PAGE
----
In Mexico, el Dia de los Muertos or the Day of the Dead, is one of the most cherished holidays of the year. (And I say "holiday" because while it is about death it's also about  life. The celebration of life.) Not just one day it actually encompasses four: November 1st and 2nd. These are the holiest of the days. This is when relatives and friends invite their now disappeared loved ones either at the cemetery or at an often lavish candle-lit altar at home, or both. It's an invitation for the dead to return and co-mingle again, albeit for a brief moment. 

To lure them, a profuse plethora of ofrendas or offerings is assembled at the altar. These include candles and flowers, particularly orange marigolds but also tropical, dark red cockscomb that represent the blood of Christ. On the altar, an image — or a photo today of the loved one, is surrounded by a generous overflow of oranges, seeds, breads, ornate and colorful sweets in the shape of skulls, flowers or even tiny, fancy chairs.  And, while a glass of water helps the loved one on his or her journey between the two worlds, a shot of tequila or mescal won't hurt either. 

(As an aside, about three years ago I stumbled across an altar that included an image of Steve Jobs along with apples and Apple icons ... I wonder what the Aztecs or going back further, the Mayans would think. They might be amused since priests and royalty were highly honored as well.)

Typically, in the West, death is represented as a skeleton, a skull or a character wearing a hood and cap carrying a scythe. However, here in Mexico the female Catrina, immortalized by Diego Rivera, is becoming more and more popular. Veering culturally away from the neighbor to the North’s Halloween icons such as ghosts and devils, is this wondrous creature visiting from beyond. In the evening here in San Miguel de Allende's plaza or Jardin one sees women, with their skeletal-like painted white and black faces donning toothless smiles, wandering about Jardin, in late 19th century long, white, fancy  (lace and, satin are de rigeur) dresses. And there are the outrageous hats.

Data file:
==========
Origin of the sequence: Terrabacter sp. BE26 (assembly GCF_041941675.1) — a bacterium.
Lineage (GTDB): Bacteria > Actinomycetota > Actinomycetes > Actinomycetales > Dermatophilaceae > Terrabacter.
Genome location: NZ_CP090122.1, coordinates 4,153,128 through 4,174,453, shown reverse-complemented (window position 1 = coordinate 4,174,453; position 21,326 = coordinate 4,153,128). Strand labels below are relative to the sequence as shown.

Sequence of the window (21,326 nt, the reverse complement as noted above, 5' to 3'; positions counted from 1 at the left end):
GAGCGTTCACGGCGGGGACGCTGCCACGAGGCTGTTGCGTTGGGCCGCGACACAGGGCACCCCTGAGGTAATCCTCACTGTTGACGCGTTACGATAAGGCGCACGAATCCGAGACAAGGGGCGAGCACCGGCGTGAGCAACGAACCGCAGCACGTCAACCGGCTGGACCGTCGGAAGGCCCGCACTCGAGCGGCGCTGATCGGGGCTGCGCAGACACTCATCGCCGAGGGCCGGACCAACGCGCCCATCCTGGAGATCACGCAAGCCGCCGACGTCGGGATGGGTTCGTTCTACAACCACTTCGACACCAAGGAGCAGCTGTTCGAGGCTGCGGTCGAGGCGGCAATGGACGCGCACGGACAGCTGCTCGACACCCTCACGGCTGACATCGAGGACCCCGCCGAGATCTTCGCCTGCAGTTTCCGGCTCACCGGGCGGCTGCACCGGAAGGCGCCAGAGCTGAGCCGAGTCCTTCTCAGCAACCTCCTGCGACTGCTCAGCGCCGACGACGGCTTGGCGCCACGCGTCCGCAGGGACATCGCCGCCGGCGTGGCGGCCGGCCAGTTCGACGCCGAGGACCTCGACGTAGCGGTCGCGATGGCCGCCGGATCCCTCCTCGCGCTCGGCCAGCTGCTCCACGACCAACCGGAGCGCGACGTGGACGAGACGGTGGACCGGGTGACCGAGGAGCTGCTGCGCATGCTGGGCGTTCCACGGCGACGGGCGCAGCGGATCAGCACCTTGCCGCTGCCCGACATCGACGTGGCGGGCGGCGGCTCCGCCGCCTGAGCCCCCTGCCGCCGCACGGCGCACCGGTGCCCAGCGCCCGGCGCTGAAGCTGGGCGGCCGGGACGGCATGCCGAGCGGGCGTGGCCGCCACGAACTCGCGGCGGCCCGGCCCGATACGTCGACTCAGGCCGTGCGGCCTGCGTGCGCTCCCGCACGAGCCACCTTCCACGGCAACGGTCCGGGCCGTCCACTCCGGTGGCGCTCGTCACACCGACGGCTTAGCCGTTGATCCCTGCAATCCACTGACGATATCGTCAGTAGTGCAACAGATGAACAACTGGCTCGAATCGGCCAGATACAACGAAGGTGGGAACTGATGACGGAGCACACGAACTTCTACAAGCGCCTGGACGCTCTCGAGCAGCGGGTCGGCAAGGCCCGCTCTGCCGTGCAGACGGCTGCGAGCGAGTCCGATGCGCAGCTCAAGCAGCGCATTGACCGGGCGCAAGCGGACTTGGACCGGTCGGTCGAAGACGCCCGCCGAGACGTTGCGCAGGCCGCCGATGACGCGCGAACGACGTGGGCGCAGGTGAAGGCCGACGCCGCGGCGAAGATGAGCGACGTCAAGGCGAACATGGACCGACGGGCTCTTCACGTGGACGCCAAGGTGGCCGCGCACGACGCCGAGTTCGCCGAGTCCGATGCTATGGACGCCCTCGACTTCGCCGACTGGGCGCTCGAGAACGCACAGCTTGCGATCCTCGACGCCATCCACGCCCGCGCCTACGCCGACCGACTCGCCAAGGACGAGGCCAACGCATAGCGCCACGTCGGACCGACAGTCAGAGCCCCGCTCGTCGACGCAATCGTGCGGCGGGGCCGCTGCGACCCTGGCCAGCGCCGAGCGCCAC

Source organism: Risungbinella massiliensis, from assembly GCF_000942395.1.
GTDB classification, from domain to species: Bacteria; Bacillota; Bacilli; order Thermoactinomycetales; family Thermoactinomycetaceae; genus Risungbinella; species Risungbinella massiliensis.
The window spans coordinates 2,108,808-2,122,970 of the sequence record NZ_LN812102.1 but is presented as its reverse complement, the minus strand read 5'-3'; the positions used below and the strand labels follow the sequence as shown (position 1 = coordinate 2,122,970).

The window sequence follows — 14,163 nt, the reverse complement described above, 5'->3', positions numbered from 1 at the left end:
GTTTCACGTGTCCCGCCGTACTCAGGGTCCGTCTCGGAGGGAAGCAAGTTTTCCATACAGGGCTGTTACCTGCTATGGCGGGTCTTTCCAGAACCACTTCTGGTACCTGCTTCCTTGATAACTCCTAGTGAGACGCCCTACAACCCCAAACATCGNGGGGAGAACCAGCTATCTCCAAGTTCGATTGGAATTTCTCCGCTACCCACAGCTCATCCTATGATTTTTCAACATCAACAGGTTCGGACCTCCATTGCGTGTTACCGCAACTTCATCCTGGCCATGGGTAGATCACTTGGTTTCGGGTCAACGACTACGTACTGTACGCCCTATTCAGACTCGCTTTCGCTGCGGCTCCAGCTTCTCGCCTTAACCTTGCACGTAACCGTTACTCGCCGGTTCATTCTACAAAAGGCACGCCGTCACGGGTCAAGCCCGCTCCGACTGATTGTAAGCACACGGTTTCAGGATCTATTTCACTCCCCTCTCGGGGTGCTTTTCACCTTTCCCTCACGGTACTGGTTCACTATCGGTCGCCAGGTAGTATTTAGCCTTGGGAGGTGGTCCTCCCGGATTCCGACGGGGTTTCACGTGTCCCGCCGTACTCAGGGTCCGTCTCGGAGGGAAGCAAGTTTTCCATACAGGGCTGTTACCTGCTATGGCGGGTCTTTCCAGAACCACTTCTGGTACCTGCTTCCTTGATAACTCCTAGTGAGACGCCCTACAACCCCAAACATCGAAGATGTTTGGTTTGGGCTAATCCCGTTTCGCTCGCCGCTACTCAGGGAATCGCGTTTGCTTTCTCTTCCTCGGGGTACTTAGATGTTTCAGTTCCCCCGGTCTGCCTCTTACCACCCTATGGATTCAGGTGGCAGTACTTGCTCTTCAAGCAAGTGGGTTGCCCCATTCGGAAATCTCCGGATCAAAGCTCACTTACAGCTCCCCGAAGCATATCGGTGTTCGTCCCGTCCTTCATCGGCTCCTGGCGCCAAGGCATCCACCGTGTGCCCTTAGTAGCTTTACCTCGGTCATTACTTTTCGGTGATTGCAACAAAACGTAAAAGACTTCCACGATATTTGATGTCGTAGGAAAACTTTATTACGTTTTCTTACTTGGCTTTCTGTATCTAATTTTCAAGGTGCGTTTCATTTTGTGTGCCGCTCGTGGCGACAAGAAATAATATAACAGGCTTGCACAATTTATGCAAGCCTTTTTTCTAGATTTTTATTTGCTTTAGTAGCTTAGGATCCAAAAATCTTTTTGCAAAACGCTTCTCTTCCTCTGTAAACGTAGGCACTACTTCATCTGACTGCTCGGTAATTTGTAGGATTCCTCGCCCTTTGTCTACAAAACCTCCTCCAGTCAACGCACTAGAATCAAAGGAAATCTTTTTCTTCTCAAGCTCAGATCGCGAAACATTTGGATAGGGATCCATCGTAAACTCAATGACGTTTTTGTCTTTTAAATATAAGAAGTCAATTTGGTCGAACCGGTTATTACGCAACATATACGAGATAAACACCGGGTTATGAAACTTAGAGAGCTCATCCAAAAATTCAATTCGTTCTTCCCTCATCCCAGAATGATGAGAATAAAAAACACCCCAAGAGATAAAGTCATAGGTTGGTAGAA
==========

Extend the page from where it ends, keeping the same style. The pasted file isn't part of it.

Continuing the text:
Men, also with their fanciful painted faces — now a big industry here , dress formally. Instead of the usual T shirt and jeans we know, are 19th century gentlemen often wearing a top hat, even holding a cane. All amble past the Jardin's large, intricate and artistic altars. In the night mariachis play music; some people dance.

Such festivities, bordering on a Carnival, may seem bizarre to Gringos. However, many in costume also join in the fun.  There is even a parade that includes one's dressed up dogs.  Actually, this shouldn't be so strange since in the pre-Colonial period indigenous peoples believed that a dog leads some, such as children, to the world beyond. 


The image of the Catrina first appeared on the scene when, in the late 19th century, the well-known political cartoonist, José Guadelupe Posada making mockeries of the wealthy bourgeoisie, drew skeletons wearing fanciful hats with immense feathers, reminiscent of the Aztec god, Quetzalcoatl.  A few decades later, Diego Rivera immortalized la Catrina in his famous mural: Sueno de una tarde dominical en la Alameda Central (Dream of a Sunday afternoon at the Alameda Central. In it is a self-portrait: a short young man with stripped knee high socks holding her hand. Behind them stands Frida Kahlo. 

Marigolds, or Cempasuchil  are native to Central America. From hanging baskets to lavish, decorated doors, they are ubiquitous during this period. Why marigolds? I wondered. (Personally, their odor makes them one of my least favorite flowers.  Giving in however, I bought a bunch and placed them in vases outside our door.) Upon asking about their symbolic significance, one man in the mercado replied: “well, you know how the body smells after it dies….” We both laughed. Another explained that it’s the precisely the odor that invites the dead to pay a visit.

Important to mention is how people honor the dead by also bidding a safe journey home. From ancient times, marigolds would lead the way.  In pre-Columbian cultures the dead return to a variety of worlds according to age, status, etc. I relish returning to Mexico and experiencing the fusion of ancient Mesoamerican cultures with the European including the powerful Catholic church. In my pilgrimage I know I'll come across once again those profuse necklaces of marigolds perhaps decorating a bottle of mescal or a Christian cross. The cross may even be made of orange marigolds.